“This will jeopardise creditor returns, business and job rescue, lending and investment, and it will damage the UK’s reputation as a place to do business.

“The insolvency and restructuring framework is there to provide businesses, lenders, and investors with the confidence that, in the event of an insolvency, they will see at least some of their money back. Adding barriers to this process where a UK company has a presence in the EU would damage confidence in trading with, lending to, and investing in that company.

“The Government has repeatedly outlined a desire to seek a post-Brexit agreement which closely reflects the principles of mutual cooperation that exist under the current EU framework. This is welcome and R3 is happy to support the Government’s pursuit of its objective.

“In the event of a ‘no deal’, it’s important that the Government takes steps to improve the domestic insolvency framework in order to maintain its international competitiveness. The Government has just published plans to deliver a package of major insolvency reforms first proposed in 2016, but the timetable for introducing them is not clear. Introducing the reforms would be a good step towards mitigating some of the problems which the loss of automatic recognition might cause.”

Interest Rates: 74% decrease in tracker mortgage interest following August rate rise

There was a sharp fall in the number of consumers shopping for tracker mortgages in August following the rise in interest rates, new analysis from Experian has revealed. On August 2, the Bank of England (BoE) made the cost of borrowing more expensive when it raised the Base rate to 0.75%, its highest level since March 2009.

Data from Experian shows that just 10% of those shopping for mortgages throughout August were looking at tracker deals, down from more than a third (38%) in July. Interest in fixed-term deals remains high, with 38% looking at those products, up from 36% in July.The figures suggest that the rise in Base Rate put-off potential home buyers from viewing a tracker deal as an attractive option for their home loan.

Research from Experian revealed that the latest rise will add around £400 a year in mortgage payments to those with on tracker and standard variable rate (SVR) deals, based on a 20-year, £250,000 loan.
In August, the company announced it would be offering mortgage eligibility to customers, giving potential home owners the opportunity to find out which mortgages they are likely to be accepted for and how much they could borrow, based on lenders’ criteria.

Meanwhile, further analysis of data from Experian found that consumers looking to get away for the summer have been looking to borrow more than £4,000 to fund their holiday.

Consumers shopping in May, June and July have been looking to borrow £4,305 on average in order to pay for their summer break.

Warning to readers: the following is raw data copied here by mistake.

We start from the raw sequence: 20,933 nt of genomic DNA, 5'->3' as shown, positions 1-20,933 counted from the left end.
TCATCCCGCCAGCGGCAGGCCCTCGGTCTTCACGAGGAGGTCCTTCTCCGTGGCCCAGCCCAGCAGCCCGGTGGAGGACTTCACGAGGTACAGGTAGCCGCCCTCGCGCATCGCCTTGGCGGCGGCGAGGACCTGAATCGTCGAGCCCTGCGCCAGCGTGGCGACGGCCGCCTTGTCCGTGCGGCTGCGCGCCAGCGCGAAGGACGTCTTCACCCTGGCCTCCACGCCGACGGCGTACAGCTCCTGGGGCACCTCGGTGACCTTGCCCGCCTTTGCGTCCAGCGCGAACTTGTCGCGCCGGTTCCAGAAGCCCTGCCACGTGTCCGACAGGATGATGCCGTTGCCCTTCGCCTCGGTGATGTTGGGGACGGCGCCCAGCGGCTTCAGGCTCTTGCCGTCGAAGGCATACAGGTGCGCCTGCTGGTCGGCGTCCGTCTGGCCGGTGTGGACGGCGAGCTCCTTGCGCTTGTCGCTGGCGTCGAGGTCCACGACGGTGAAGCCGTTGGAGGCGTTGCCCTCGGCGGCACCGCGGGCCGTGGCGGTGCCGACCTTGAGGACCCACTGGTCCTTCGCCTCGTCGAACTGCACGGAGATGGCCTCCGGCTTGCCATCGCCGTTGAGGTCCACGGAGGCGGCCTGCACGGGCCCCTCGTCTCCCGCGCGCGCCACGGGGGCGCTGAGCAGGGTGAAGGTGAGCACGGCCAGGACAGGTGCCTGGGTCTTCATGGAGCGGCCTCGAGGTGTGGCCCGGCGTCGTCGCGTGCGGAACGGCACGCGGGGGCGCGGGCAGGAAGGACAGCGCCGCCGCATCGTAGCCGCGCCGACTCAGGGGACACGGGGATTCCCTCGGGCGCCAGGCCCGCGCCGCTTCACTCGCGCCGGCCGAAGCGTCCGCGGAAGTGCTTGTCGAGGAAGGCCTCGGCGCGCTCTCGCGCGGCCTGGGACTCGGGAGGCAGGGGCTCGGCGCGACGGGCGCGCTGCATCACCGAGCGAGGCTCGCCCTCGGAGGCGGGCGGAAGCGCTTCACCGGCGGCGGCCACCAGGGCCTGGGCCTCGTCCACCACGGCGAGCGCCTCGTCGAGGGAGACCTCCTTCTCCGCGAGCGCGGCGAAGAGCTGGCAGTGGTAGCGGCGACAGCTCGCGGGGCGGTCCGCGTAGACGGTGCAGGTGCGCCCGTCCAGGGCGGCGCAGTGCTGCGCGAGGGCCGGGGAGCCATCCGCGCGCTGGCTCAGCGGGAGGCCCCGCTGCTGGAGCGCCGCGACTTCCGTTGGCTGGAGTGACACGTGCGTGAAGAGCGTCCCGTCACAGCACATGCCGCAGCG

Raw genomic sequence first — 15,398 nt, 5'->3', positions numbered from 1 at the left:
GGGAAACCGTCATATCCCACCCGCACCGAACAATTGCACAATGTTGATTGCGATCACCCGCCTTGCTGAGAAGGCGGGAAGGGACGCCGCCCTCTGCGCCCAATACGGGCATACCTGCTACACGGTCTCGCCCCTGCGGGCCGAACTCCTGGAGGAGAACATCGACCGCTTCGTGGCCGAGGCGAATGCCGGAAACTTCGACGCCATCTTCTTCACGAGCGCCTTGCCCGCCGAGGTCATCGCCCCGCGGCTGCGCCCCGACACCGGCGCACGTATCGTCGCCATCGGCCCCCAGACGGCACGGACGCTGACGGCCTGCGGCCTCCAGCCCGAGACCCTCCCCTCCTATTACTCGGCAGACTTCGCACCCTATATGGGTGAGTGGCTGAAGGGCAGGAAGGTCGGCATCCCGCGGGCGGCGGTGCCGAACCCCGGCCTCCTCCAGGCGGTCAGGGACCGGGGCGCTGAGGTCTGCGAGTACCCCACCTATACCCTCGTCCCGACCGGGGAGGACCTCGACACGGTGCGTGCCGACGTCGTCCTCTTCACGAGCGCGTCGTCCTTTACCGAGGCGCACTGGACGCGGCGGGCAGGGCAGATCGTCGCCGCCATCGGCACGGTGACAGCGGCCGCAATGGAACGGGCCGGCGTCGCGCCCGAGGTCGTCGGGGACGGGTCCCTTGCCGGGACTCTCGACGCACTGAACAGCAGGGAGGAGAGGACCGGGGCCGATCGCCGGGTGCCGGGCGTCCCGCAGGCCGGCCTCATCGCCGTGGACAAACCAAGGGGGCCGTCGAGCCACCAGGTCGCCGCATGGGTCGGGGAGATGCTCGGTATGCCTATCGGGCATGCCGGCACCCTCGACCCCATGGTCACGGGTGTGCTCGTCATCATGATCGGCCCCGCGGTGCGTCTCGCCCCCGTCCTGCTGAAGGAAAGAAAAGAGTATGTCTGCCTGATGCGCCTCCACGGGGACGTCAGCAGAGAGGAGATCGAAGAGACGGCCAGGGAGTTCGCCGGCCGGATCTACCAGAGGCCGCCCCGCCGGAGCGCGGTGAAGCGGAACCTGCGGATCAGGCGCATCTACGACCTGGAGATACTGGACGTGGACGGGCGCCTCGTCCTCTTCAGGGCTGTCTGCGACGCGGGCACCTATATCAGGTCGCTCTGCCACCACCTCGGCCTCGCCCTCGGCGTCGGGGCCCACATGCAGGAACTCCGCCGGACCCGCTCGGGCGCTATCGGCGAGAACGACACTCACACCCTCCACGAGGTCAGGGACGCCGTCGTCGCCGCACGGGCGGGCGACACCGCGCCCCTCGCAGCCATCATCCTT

Amir Goshtai, managing director of Experian Marketplace & Affinity, said: “The fall in searches for tracker mortgages suggests people are nervous about further rate rises, so are instead looking at fixed deals to given themselves more certainty. “We hope that our mortgage eligibility feature will help people more quickly decide more quickly what the right mortgage is for them, particularly when so many people are still on standard variable rate mortgages and could be paying significantly less.”

Regulation, innovation and emigration: LinkedIn data shows how the recession and Brexit have changed financial services

Ten years on from the onset of the global financial crisis, LinkedIn has analysed data from its 25million UK members to build a comprehensive picture of the evolution of financial services roles.

The data reveals how regulation, developments in technology and the EU Referendum vote have been key drivers impacting where and how people work in the sector.

Above all, there’s good news for jobs: since a low in hiring activity in the summer of 2016, coinciding with the Brexit vote, hiring in financial services has been slowly but steadily increasing. LinkedIn’s data shows that the hiring rate in July 2018 was up 8% compared to July 2017.

The latest LinkedIn UK Workforce Report includes LinkedIn’s data as well as findings from a ‘Recruiter Sentiment’ survey of over 600 HR professionals across the UK. It identifies three trends:

Financial services hiring more workers from other sectors, responding to regulation and technical change.

Automation and regulation have led to changes to job roles in financial services. Looking at the top five job roles being hired for, sales and customer facing roles have experienced the biggest decline in new hires during the past five years. Meanwhile, demand for new hires in legal and software roles has increased.